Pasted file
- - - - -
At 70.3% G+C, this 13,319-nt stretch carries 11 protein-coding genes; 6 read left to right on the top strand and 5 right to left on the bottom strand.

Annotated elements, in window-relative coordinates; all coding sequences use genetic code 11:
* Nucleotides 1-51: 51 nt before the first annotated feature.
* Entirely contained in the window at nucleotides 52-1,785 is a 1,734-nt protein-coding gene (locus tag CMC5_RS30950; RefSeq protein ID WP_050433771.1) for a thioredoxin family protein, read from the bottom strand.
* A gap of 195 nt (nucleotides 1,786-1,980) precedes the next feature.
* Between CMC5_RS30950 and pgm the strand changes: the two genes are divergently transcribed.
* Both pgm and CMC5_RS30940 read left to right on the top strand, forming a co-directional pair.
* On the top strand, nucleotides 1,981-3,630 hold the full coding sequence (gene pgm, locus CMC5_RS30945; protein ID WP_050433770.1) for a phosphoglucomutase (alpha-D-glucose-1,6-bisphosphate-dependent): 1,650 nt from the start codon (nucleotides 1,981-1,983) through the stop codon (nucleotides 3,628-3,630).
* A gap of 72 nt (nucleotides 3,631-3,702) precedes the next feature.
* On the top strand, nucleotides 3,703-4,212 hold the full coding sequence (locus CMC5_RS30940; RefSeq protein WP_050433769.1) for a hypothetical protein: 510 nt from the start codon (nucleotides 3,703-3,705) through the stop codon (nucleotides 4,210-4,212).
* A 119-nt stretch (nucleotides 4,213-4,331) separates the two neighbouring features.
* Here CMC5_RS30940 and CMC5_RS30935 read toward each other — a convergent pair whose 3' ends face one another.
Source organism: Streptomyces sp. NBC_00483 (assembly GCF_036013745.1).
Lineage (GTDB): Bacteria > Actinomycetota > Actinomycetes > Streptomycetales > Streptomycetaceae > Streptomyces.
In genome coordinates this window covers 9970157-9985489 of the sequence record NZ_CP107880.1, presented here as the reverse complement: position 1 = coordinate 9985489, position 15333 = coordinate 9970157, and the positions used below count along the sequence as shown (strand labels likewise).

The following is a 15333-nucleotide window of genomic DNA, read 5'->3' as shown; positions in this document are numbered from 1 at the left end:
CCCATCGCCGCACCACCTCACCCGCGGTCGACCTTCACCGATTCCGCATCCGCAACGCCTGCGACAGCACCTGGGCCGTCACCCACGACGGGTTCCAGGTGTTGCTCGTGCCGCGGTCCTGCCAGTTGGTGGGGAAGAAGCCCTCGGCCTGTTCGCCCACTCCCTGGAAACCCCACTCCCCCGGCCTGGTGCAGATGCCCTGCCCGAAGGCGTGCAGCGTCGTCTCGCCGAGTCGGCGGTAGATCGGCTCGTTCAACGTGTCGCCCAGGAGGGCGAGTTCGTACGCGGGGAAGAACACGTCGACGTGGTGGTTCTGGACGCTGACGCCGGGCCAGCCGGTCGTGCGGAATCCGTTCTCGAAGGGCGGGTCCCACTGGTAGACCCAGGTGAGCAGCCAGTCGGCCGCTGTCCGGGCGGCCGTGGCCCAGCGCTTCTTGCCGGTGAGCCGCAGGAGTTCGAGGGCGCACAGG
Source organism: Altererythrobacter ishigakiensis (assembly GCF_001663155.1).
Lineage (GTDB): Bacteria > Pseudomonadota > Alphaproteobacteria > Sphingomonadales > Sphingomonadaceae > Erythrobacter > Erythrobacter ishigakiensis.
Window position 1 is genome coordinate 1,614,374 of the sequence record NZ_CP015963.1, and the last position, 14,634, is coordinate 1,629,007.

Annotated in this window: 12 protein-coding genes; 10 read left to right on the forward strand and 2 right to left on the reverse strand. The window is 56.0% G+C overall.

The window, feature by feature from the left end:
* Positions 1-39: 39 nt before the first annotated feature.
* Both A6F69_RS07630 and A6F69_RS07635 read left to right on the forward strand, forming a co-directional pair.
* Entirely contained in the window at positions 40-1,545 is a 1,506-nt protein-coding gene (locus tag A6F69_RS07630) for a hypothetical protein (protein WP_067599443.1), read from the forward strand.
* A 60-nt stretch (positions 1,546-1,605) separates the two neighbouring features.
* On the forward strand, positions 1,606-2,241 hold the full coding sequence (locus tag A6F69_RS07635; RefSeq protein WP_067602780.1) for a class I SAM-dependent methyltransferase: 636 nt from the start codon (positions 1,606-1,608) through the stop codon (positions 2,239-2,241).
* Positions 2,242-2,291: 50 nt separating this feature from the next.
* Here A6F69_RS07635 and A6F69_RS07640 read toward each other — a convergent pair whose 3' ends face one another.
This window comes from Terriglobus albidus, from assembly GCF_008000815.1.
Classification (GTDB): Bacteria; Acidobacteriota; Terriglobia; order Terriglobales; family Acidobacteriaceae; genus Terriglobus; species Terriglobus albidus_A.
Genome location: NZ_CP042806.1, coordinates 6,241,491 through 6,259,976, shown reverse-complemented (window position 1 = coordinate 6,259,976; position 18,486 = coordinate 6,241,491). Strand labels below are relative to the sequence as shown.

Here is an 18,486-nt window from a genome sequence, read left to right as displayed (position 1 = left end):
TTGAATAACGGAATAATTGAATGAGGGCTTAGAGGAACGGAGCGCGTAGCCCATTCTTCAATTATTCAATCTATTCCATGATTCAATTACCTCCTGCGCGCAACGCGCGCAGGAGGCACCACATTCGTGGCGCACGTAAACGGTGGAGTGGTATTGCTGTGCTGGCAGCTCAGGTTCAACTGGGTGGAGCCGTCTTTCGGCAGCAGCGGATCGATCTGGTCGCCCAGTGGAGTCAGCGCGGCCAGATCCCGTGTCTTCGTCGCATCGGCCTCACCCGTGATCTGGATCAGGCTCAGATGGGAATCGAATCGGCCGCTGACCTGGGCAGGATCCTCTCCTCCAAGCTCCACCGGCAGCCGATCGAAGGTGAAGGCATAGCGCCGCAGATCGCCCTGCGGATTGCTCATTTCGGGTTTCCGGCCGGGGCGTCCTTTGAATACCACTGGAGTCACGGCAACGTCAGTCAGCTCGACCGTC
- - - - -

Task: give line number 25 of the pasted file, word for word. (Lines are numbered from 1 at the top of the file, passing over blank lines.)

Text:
* Entirely contained in the window at positions 40-1,545 is a 1,506-nt protein-coding gene (locus tag A6F69_RS07630) for a hypothetical protein (protein WP_067599443.1), read from the forward strand.